"LOOK OUT!!"

    July 30, 2014 1 Photo

  • Lindley, Tom.jpg Sideshows involving Rice and Dungy stain NFL's image

    Pro football training camps should be all about, well, football. But the talk around the NFL is about Baltimore Ravens running back Ray Rice's two-game suspension, Tony Dungy's indelicate remarks about Michael Sam and Jim Irsay's largesse. What kind of league is Roger Goodell running?

    July 30, 2014 1 Photo

  • 20140729-AMX-GIVHAN292.jpg Spanx stretches into new territory with jeans, but promised magic is elusive

    The Spanx empire of stomach-flattening, thigh-slimming, jiggle-reducing foundation garments has expanded to include what the brand promises is the mother of all body-shaping miracles: Spanx jeans.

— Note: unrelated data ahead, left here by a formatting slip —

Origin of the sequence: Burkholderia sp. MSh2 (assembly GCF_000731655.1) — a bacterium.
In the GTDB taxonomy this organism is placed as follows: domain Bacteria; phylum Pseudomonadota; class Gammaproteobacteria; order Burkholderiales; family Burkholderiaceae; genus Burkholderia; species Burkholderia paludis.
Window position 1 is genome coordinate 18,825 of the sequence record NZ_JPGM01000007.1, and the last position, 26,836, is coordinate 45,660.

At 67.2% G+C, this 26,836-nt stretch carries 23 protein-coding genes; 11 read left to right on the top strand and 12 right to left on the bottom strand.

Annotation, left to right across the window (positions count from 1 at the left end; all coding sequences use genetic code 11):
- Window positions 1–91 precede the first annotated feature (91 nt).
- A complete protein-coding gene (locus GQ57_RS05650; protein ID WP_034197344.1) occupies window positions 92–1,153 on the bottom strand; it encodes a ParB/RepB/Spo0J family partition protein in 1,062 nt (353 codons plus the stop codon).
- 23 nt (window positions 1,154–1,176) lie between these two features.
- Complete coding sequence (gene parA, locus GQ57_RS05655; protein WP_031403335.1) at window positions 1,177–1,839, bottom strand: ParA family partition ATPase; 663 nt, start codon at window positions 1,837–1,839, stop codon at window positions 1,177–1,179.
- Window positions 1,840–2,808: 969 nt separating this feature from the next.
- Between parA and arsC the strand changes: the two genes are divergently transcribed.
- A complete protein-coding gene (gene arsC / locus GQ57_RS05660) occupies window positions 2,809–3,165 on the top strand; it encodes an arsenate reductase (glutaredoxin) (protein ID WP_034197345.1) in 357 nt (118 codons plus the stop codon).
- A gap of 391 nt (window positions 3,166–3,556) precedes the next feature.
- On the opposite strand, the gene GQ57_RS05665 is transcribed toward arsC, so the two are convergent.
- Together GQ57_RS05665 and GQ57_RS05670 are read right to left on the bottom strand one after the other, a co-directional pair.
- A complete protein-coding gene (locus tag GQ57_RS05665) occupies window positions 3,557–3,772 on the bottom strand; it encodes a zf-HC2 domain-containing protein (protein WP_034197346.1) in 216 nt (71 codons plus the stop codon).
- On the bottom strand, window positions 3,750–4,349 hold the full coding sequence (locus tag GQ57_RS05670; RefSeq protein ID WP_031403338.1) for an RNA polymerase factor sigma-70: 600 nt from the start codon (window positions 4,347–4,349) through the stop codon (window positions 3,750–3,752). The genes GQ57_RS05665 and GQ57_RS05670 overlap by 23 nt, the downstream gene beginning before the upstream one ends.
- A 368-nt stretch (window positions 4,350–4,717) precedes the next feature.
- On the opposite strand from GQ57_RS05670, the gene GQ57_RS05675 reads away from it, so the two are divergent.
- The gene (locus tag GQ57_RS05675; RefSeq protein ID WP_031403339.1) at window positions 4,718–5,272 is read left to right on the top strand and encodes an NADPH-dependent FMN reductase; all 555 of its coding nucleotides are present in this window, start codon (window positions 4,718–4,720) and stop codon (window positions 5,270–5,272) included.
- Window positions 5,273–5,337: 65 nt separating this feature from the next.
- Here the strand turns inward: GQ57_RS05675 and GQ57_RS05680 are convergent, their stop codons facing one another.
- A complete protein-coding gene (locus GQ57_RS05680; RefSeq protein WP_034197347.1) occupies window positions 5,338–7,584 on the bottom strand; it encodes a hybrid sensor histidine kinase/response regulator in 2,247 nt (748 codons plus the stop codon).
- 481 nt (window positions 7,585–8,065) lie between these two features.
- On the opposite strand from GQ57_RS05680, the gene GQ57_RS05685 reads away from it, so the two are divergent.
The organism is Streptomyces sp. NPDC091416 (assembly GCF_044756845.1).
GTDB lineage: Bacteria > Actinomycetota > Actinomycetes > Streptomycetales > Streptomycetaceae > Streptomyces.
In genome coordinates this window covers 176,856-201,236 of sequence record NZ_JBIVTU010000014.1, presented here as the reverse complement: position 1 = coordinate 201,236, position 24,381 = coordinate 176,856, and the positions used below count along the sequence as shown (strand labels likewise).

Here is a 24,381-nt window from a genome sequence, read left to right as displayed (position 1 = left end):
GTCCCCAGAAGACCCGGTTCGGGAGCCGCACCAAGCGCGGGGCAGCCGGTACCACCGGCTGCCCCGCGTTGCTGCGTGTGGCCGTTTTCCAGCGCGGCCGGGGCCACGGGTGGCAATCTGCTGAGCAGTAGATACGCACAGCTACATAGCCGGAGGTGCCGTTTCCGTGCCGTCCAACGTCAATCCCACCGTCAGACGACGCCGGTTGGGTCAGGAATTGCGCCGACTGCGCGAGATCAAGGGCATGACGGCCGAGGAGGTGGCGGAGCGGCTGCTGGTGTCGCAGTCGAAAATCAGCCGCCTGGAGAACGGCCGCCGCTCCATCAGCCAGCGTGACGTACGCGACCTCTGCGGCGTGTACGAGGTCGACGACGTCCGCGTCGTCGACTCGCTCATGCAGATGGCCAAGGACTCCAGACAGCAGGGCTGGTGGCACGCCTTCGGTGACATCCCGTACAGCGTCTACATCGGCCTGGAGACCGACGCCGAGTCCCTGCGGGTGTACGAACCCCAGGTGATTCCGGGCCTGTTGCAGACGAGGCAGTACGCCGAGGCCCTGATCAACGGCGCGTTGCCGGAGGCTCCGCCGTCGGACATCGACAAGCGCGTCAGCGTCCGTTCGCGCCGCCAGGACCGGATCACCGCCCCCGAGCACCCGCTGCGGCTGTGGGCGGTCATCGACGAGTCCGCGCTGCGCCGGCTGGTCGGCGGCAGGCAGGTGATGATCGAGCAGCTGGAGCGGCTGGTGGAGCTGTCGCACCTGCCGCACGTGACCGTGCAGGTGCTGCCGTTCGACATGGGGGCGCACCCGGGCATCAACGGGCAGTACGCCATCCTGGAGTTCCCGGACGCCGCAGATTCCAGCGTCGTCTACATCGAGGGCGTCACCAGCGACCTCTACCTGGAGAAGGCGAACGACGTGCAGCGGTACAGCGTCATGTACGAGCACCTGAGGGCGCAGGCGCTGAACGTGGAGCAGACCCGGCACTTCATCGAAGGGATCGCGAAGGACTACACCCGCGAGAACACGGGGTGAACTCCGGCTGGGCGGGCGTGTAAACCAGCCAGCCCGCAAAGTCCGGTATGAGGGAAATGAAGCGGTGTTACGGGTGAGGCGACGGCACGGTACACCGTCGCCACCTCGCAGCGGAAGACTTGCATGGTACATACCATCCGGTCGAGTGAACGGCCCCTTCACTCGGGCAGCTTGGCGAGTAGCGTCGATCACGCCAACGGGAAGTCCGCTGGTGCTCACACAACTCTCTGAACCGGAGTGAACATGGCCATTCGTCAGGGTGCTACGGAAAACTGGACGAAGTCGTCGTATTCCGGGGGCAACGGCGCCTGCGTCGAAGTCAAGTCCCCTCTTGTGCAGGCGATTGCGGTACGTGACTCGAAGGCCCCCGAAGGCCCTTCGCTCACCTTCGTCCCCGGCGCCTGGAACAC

July 30, 2014 1 Photo

  • linda-ronstadt.jpg Obama had crush on First Lady of Rock

    Linda Ronstadt remained composed as she walked up to claim her National Medal of Arts at a White House ceremony Monday afternoon.

    July 30, 2014 1 Photo

  • Medical marijuana opponents' most powerful argument is at odds with a mountain of research

    Opponents of marijuana legalization are rapidly losing the battle for hearts and minds. Simply put, the public understands that however you measure the consequences of marijuana use, the drug is significantly less harmful to users and society than tobacco or alcohol.

    July 30, 2014

  • Can black women have it all?

    In a powerful new essay for the National Journal, my friend Michel Martin makes a compelling case for why we need to continue the having-it-all conversation.

    July 30, 2014

  • 20140727-AMX-GUNS271.jpg Beretta, other gun makers heading to friendlier states